Shaquille O’Neal is best known for his championship seasons with Kobe Bryant and the Los Angeles Lakers, but many people never saw him play during his days in an Orlando Magic jersey.
O’Neal, who played his college ball at Louisiana State University, was a different player back then in several ways.
Slimmer and more focused, O’Neal’s athleticism and ability to get up and down the court made him one of the best centers in the league during a time when all-time greats like Patrick Ewing, David Robinson and Hakeem Olajuwon also dominated.
O’Neal also has gone on record recently in noting that his Magic team was the last to knock a prime Michael Jordan-led Bulls team out of the playoffs, which they did in 1994-1995 before losing to them the next season.
O’Neal Shares: This is the Player Who Could Have Been ‘Kobe Before Kobe’
According to O’Neal, his former teammate Anfernee ‘Penny’ Hardaway could have been ‘Kobe before Kobe.’
Hardaway was drafted with the number three overall pick in 1993 before showing off the talent that made him a once-in-a-lifetime caliber shooting guard.
Unfortunately, Hardaway suffered a left knee injury early in the 1997-1998 season that derailed his year, but he still made his fourth All-Star team that season, playing just 12 minutes in New York’s midseason classic.
O’Neal had the following to say about Hardaway’s incredible talent.
“I always tell people he was Kobe before Kobe. Penny Hardaway was a cold cat, he really was, he really was. If Penny didn’t get hurt, he would have been one of the top 3 players in the history of the game…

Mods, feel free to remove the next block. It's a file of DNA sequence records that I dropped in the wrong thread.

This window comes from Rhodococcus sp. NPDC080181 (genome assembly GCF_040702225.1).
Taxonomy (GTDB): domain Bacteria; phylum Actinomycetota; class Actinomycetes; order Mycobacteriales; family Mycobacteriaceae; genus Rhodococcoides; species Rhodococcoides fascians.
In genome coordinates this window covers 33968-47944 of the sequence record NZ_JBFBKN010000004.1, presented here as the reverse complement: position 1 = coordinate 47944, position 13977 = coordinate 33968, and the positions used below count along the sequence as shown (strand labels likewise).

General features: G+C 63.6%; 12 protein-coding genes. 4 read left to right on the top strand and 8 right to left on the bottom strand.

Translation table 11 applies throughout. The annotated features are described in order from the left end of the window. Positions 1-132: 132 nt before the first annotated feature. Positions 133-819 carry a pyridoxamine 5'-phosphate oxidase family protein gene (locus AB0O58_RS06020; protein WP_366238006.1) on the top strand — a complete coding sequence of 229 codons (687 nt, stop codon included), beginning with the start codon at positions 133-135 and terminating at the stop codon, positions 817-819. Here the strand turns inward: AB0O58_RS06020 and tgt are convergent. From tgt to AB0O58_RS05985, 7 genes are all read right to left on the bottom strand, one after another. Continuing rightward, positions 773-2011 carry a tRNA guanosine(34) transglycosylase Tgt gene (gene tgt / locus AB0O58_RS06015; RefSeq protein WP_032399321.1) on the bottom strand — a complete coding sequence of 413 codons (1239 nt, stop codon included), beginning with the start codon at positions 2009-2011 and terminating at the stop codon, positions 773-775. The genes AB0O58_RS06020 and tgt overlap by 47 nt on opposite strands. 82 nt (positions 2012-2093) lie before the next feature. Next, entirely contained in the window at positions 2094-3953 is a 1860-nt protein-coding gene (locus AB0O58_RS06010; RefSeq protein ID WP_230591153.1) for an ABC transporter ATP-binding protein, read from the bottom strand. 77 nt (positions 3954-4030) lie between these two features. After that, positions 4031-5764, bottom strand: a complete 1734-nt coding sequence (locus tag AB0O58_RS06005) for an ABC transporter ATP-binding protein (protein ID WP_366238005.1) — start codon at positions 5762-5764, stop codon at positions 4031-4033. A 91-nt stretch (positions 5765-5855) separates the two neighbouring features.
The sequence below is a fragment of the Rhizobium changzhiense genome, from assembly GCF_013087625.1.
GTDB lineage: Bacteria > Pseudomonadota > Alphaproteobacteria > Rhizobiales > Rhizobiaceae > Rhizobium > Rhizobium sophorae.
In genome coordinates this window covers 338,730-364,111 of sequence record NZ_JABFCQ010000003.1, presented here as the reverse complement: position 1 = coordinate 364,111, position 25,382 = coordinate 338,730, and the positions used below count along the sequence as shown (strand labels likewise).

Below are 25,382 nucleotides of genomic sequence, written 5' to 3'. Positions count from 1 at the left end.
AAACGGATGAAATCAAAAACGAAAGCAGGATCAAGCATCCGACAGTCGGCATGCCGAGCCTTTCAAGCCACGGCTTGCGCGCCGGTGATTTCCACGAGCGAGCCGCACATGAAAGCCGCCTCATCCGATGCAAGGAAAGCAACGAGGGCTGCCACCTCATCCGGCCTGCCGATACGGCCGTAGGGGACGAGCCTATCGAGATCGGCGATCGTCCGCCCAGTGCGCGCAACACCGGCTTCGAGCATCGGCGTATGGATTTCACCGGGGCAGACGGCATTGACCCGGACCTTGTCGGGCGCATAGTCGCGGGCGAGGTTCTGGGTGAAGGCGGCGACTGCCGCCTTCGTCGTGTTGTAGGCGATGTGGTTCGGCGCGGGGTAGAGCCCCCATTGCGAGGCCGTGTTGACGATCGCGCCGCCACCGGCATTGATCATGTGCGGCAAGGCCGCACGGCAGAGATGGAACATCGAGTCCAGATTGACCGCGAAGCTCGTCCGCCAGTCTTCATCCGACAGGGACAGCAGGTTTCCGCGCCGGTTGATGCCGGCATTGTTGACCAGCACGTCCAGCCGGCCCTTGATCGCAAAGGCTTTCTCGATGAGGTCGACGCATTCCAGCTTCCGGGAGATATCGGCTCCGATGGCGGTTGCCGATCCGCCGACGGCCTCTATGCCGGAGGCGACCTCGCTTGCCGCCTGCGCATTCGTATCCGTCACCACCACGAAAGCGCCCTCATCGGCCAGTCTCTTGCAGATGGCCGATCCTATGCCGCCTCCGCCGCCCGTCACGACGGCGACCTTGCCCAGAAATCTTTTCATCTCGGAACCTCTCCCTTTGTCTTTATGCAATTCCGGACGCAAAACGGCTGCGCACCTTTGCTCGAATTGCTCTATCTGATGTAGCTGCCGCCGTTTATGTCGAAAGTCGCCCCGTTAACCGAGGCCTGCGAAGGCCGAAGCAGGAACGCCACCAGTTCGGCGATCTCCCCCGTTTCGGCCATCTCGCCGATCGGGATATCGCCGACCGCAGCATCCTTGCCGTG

“Took Kobe two, maybe two and a half years to get to that level. Penny came in, he was already like that.
“First-year he came, we went to the finals. Penny was cold!… People give me flak like that and say he couldn’t have turned out, but if he wouldn’t have gotten injured, he would definitely be up there, definitely.”
Hardaway was also a budding celebrity off the court with a Nike endorsement including the classic commercial below with supermodel Tyra Banks.
Hardaway’s best stretch of basketball came during his sophomore season until his fourth season in the league — one season prior to his aforementioned knee injury, as shown in the stats bar from Basketball Reference below.
Unfortunately for Hardaway, who played his college ball at Memphis, things would never be the same again after his knee injury shortened 1997-1998 season that saw him play in just 19 games.
Much like fellow Orlando Magic star and former Detroit Pistons superstar Grant Hill, Hardaway’s stats suffered following his injury.
His shooting percentage plummeted from 44.7% to 37.7% in his knee injury year, and NBA fans were left to wonder “what if..”
Hardaway never averaged 20 points per game again after the three seasons shown above.
Below are the stats for his knee injury-shortened 1997-1998 season in Orlando.
48-Minute Hardaway Documentary on YouTube Seen Below
Hardaway is now the head coach at the University of Memphis, where he has served since March 2018.
Hardaway led Memphis to the 2022 NCAA Tournament’s second round, the program’s first tournament appearance since 2013-2014.
The outspoken Tigers head coach believes he should be considered as one of the NBA’s all-time greats, an assertion few who saw him play would disagree with on talent, early career success, and potential.
i sat down with Penny Hardaway in Memphis and asked him about some of the unfair narratives that exist about him.
not being considered one of the greats is a big one. he told me: “i’m one of the top players to ever play the game.” pic.twitter.com/ikxmvheNWJ
— Ashley Nicole Moss (@AshNicoleMoss) November 9, 2021
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An untitled 48-minute YouTube documentary on Hardaway can be seen below.
It has been viewed over 1.2 million times, and tells the story behind the career of one of the Magic’s all-time greatest players.